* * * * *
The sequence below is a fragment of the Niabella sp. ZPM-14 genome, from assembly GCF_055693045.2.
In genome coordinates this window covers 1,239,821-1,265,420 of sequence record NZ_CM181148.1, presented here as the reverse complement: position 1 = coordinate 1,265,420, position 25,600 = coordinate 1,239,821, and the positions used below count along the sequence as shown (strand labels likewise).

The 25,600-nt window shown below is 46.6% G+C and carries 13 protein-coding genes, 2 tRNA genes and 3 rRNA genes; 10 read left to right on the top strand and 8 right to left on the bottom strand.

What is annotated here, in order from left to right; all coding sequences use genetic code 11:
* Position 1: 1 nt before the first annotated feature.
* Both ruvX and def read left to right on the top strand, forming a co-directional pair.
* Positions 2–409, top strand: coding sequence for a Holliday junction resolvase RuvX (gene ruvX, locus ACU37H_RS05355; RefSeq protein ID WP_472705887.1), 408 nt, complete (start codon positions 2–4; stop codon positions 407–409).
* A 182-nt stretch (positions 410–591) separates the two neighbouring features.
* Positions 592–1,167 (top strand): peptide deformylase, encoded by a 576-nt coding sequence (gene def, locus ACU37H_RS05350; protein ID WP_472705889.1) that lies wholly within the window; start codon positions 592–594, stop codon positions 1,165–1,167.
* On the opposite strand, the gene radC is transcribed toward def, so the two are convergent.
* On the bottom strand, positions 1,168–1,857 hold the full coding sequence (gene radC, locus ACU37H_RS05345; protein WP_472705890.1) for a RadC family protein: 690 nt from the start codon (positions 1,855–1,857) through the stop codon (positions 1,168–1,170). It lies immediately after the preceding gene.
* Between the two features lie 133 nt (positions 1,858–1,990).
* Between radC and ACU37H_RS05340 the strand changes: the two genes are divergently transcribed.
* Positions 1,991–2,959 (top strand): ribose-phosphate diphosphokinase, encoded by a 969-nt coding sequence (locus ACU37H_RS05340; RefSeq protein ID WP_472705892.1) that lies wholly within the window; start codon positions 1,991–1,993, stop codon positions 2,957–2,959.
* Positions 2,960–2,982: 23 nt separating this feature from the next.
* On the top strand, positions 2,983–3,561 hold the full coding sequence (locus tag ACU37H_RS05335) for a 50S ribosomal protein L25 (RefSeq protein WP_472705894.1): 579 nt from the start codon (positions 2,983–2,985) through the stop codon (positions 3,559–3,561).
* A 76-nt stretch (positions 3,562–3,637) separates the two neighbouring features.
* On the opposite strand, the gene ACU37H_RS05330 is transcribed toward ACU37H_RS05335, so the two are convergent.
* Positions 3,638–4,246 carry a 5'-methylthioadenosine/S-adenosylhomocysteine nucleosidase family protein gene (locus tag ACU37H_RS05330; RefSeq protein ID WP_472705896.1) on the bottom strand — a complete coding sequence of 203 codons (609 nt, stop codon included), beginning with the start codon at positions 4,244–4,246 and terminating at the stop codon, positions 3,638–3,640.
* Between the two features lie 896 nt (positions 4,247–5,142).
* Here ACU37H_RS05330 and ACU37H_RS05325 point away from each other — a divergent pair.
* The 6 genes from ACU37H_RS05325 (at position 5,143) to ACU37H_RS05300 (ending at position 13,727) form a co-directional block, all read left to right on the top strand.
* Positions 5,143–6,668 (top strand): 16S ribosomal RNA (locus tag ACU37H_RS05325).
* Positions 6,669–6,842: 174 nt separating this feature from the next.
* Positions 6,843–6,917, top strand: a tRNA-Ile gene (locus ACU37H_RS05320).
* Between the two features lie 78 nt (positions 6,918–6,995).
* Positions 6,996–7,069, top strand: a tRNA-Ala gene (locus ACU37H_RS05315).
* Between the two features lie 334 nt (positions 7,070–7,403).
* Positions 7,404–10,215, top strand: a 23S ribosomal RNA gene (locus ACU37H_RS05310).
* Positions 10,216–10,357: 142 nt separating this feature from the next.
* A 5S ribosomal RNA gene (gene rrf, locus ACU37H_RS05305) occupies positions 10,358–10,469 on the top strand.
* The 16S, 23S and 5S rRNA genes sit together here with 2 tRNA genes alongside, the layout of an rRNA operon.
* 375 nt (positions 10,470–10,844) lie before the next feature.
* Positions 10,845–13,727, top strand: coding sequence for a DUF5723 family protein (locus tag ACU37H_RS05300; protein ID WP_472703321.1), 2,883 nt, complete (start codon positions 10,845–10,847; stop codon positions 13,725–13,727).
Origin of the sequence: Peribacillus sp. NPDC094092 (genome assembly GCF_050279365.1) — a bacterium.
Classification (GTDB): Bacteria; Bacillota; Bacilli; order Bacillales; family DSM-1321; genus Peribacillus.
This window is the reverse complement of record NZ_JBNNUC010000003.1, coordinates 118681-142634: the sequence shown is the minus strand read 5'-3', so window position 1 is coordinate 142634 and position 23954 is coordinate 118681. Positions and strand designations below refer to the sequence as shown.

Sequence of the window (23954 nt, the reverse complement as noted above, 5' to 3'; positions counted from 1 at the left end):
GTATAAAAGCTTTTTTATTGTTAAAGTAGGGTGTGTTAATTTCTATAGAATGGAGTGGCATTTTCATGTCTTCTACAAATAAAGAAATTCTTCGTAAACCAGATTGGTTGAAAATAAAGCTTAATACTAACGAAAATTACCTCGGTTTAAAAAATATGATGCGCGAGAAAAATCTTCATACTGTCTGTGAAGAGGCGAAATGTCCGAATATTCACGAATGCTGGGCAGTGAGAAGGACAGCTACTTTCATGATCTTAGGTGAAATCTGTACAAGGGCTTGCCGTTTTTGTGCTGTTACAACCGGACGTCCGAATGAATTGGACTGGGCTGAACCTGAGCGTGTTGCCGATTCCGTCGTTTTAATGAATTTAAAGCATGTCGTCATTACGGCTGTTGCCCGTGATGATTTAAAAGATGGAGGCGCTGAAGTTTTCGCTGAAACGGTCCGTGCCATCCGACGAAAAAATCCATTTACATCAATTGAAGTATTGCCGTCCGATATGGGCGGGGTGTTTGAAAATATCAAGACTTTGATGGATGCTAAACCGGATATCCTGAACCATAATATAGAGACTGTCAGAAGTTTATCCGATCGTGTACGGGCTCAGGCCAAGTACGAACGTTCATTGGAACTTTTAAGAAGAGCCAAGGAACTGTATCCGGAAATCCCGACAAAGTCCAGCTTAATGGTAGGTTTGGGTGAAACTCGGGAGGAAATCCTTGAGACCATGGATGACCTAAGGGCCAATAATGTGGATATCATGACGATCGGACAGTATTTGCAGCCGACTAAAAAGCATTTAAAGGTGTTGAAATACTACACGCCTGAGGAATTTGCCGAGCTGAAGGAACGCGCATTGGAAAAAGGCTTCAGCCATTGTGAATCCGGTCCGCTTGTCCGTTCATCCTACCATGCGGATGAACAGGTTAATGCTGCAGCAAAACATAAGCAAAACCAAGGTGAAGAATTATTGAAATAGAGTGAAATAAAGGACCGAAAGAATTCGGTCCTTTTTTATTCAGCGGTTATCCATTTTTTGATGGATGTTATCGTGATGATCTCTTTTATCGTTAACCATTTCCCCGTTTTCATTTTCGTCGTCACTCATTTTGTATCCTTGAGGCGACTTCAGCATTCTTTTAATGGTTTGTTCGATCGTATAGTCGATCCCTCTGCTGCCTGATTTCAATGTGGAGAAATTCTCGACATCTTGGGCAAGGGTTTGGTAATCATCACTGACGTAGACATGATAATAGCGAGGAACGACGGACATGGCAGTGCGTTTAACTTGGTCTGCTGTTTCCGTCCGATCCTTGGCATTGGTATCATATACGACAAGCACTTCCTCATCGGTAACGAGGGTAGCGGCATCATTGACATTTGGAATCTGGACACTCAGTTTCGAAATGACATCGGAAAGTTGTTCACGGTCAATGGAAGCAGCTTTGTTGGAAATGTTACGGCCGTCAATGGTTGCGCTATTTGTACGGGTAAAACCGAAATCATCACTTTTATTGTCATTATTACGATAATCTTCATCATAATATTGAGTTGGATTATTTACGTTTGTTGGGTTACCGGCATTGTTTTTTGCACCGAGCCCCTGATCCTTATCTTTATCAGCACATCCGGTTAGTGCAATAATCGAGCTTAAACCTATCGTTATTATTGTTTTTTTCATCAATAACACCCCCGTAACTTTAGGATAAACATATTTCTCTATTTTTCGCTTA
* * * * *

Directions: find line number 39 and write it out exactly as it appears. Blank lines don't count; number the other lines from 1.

GTATAAAAGCTTTTTTATTGTTAAAGTAGGGTGTGTTAATTTCTATAGAATGGAGTGGCATTTTCATGTCTTCTACAAATAAAGAAATTCTTCGTAAACCAGATTGGTTGAAAATAAAGCTTAATACTAACGAAAATTACCTCGGTTTAAAAAATATGATGCGCGAGAAAAATCTTCATACTGTCTGTGAAGAGGCGAAATGTCCGAATATTCACGAATGCTGGGCAGTGAGAAGGACAGCTACTTTCATGATCTTAGGTGAAATCTGTACAAGGGCTTGCCGTTTTTGTGCTGTTACAACCGGACGTCCGAATGAATTGGACTGGGCTGAACCTGAGCGTGTTGCCGATTCCGTCGTTTTAATGAATTTAAAGCATGTCGTCATTACGGCTGTTGCCCGTGATGATTTAAAAGATGGAGGCGCTGAAGTTTTCGCTGAAACGGTCCGTGCCATCCGACGAAAAAATCCATTTACATCAATTGAAGTATTGCCGTCCGATATGGGCGGGGTGTTTGAAAATATCAAGACTTTGATGGATGCTAAACCGGATATCCTGAACCATAATATAGAGACTGTCAGAAGTTTATCCGATCGTGTACGGGCTCAGGCCAAGTACGAACGTTCATTGGAACTTTTAAGAAGAGCCAAGGAACTGTATCCGGAAATCCCGACAAAGTCCAGCTTAATGGTAGGTTTGGGTGAAACTCGGGAGGAAATCCTTGAGACCATGGATGACCTAAGGGCCAATAATGTGGATATCATGACGATCGGACAGTATTTGCAGCCGACTAAAAAGCATTTAAAGGTGTTGAAATACTACACGCCTGAGGAATTTGCCGAGCTGAAGGAACGCGCATTGGAAAAAGGCTTCAGCCATTGTGAATCCGGTCCGCTTGTCCGTTCATCCTACCATGCGGATGAACAGGTTAATGCTGCAGCAAAACATAAGCAAAACCAAGGTGAAGAATTATTGAAATAGAGTGAAATAAAGGACCGAAAGAATTCGGTCCTTTTTTATTCAGCGGTTATCCATTTTTTGATGGATGTTATCGTGATGATCTCTTTTATCGTTAACCATTTCCCCGTTTTCATTTTCGTCGTCACTCATTTTGTATCCTTGAGGCGACTTCAGCATTCTTTTAATGGTTTGTTCGATCGTATAGTCGATCCCTCTGCTGCCTGATTTCAATGTGGAGAAATTCTCGACATCTTGGGCAAGGGTTTGGTAATCATCACTGACGTAGACATGATAATAGCGAGGAACGACGGACATGGCAGTGCGTTTAACTTGGTCTGCTGTTTCCGTCCGATCCTTGGCATTGGTATCATATACGACAAGCACTTCCTCATCGGTAACGAGGGTAGCGGCATCATTGACATTTGGAATCTGGACACTCAGTTTCGAAATGACATCGGAAAGTTGTTCACGGTCAATGGAAGCAGCTTTGTTGGAAATGTTACGGCCGTCAATGGTTGCGCTATTTGTACGGGTAAAACCGAAATCATCACTTTTATTGTCATTATTACGATAATCTTCATCATAATATTGAGTTGGATTATTTACGTTTGTTGGGTTACCGGCATTGTTTTTTGCACCGAGCCCCTGATCCTTATCTTTATCAGCACATCCGGTTAGTGCAATAATCGAGCTTAAACCTATCGTTATTATTGTTTTTTTCATCAATAACACCCCCGTAACTTTAGGATAAACATATTTCTCTATTTTTCGCTTA